Appendix Heat Engine Cycles A Definition of Heat Engine Cycles

1. Basic Principles of Heat Engines

A heat engine is a device for converting heat energy into another form of energy. Any substance or system whose physical properties change with temperature can be used as a heat engine. If the temperature of the substance can be made to vary cyclically, then the associated physical properties will vary cyclically. By suitable mechanical, electrical, or other linkages to some one particular physical property, the cyclical changes in temperature of the system can be used to convert heat energy into kinetic or potential energy, for example.

2. Examples of Heat Engines

Among the more common examples of heat engines are steam engines in ships, trains, and electric power generating stations, gasoline engines, diesel engines, jet engines, and rocket engines. All of these have mechanical moving parts. On the other hand, fuel cells and thermoelectric cells, which have no moving parts, and generate electrical energy, are also heat engines.

3. Specification of a Heat Engine

The essential working parts of a heat engine are not always obvious from the external appearances of the overall assembly of the heat engine and its auxiliary apparatus. For example, a complete steam engine such as might be used in a railway locomotive is shown in Fig. 5.10. In terms of size the major components

Figure 5.10. Major components of a steam engine. 1, smokestack; 2, boiler; 3, flywheel; 4, connecting rod; 5, movable piston; 6, steam cylinder; 7, mounting.

are the boiler, the smokestack, and the driving wheel or flywheel. The essential heat engine, however, is the steam cylinder, which is circled in the diagram. The properties that change with temperature are the pressure and volume of the steam in the cylinder. The linkages for converting these property changes into mechanical energy are the movable piston, connecting rod, and flywheel. Not shown in the figure are the condenser and valves for admitting and removing steam.

Figure 5.11 focuses on the basic system involved in the steam engine, the cylinder filled with steam (the working substance) having a variable volume as determined by the movable piston. In oversimplified terms, when the gas (e.g., the steam) in the cylinder is hot and at high pressure, the gas expands, increasing its volume as it pushes the piston outward. When the gas is cool and at lower pressure, it contracts, decreasing its volume as the piston moves inward. It is the expansion and contraction of the volume of the gas that results in the motion of the piston. In fact, the analysis of the heat engine behavior is determined from an analysis of the pressure and volume of the gas in the cylinder as the temperature is varied.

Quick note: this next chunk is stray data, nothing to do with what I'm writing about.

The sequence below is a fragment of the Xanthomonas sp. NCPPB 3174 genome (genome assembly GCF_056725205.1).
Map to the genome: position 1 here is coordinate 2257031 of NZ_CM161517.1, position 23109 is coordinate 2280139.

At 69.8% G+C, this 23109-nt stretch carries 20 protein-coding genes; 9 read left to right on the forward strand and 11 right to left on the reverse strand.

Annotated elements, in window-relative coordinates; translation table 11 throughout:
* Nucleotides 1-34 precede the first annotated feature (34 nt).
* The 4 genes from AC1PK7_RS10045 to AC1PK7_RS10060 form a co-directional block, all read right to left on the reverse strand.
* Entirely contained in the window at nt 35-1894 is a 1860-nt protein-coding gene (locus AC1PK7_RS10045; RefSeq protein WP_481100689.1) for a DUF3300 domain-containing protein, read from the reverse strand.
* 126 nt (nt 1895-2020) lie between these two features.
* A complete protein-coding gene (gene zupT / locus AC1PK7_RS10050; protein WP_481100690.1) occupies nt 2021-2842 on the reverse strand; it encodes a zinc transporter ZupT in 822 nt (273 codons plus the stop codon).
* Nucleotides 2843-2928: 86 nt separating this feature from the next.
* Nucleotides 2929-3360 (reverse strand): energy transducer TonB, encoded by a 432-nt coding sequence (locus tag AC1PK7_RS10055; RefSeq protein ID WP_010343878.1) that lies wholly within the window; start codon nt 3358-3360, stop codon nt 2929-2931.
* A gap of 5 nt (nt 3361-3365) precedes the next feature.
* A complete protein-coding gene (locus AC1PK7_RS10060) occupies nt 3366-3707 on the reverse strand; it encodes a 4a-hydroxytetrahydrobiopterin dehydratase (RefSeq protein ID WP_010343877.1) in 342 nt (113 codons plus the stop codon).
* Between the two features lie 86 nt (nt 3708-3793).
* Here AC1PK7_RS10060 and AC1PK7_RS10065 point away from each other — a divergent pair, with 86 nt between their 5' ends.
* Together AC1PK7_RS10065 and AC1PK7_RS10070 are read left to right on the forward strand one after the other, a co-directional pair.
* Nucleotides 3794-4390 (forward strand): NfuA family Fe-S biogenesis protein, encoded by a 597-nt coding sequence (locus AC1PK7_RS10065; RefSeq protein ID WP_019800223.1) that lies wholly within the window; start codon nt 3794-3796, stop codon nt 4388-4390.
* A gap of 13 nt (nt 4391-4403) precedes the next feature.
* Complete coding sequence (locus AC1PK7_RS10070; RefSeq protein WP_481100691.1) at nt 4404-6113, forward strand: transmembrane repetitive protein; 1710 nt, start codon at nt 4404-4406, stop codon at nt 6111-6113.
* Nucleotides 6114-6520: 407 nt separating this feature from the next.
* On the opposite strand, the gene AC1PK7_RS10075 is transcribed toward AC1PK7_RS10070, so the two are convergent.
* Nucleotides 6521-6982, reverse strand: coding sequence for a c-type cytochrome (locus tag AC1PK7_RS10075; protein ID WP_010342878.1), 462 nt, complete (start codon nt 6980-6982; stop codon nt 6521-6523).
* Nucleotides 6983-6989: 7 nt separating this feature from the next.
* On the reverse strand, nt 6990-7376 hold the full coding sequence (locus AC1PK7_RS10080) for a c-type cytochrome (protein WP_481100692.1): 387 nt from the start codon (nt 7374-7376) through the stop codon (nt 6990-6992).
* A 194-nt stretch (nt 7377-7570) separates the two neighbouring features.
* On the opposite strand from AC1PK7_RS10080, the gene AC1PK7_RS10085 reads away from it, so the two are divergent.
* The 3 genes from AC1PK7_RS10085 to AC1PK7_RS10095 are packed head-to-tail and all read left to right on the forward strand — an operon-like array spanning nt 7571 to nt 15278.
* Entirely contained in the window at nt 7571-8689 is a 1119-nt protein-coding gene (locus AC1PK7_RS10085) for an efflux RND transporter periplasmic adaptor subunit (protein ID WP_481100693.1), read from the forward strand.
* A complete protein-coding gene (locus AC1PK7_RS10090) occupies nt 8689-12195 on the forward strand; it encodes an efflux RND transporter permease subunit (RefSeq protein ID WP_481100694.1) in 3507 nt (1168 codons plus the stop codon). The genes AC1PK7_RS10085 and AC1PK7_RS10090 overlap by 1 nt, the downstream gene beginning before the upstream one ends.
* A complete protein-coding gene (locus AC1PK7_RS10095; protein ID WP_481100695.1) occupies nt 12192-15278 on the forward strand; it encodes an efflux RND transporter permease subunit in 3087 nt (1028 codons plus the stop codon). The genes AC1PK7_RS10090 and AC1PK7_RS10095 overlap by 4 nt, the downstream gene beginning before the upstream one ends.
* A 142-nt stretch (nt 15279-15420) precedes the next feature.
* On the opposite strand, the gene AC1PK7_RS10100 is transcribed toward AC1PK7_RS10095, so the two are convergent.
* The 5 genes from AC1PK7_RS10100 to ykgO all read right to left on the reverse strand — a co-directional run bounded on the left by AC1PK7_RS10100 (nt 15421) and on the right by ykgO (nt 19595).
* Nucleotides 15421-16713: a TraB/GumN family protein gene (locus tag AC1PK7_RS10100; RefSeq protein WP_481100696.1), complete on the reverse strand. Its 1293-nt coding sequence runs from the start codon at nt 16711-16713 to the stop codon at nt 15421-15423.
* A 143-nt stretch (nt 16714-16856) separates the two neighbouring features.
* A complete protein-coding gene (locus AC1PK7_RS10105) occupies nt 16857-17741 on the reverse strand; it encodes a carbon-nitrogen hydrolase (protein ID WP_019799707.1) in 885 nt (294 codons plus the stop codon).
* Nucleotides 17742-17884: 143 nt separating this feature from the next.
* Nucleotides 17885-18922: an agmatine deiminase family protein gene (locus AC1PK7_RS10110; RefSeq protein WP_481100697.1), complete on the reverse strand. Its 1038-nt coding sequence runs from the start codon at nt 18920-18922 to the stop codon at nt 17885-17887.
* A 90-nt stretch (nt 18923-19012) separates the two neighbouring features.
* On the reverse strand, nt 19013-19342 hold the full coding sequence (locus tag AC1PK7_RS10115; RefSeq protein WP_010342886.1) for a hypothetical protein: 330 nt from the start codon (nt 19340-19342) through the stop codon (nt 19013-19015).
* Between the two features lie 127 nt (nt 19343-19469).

The analysis is done by means of a graph of pressure versus volume. Such a graph is called a P- V graph or alternatively an indicator diagram.

Movable piston

Variable cylinder volume

Figure 5.11. The steam cylinder.

The P-V graph does two things: (1) It makes it possible to specify the thermodynamic state of the working substance (i.e., the value of its parameters P and V—see Section Al) and through the equation of state of the substance, its temperature T\ and (2) it makes it possible to calculate the work done by or on the substance as its state changes. In the case of the cylinder, the force exerted on the piston by the gas is proportional to the pressure of the gas. The distance that the piston moves under the influence of the force is proportional to the change in volume of the gas. Thus a P-V graph is equivalent to a graph of force versus distance; and, as discussed at the beginning of Chapter 4, the area under such a graph is proportional to the work done as the piston moves under the influence of the force.

One additional statement must be made in interpreting the area underneath a P-V diagram. If the pressure is such as to cause the piston to move outward, the work is done by the engine on the piston, and is counted as a positive energy output. If the piston is moving inward, so that the internal pressure is resisting the motion, then the work is done on the engine by the piston, and is counted as a negative energy output, or alternatively an energy input to the system. When a complete cycle is executed, the negative energy outputs must be subtracted from the positive energy outputs, in order to determine the net work done by the engine during the cycle.

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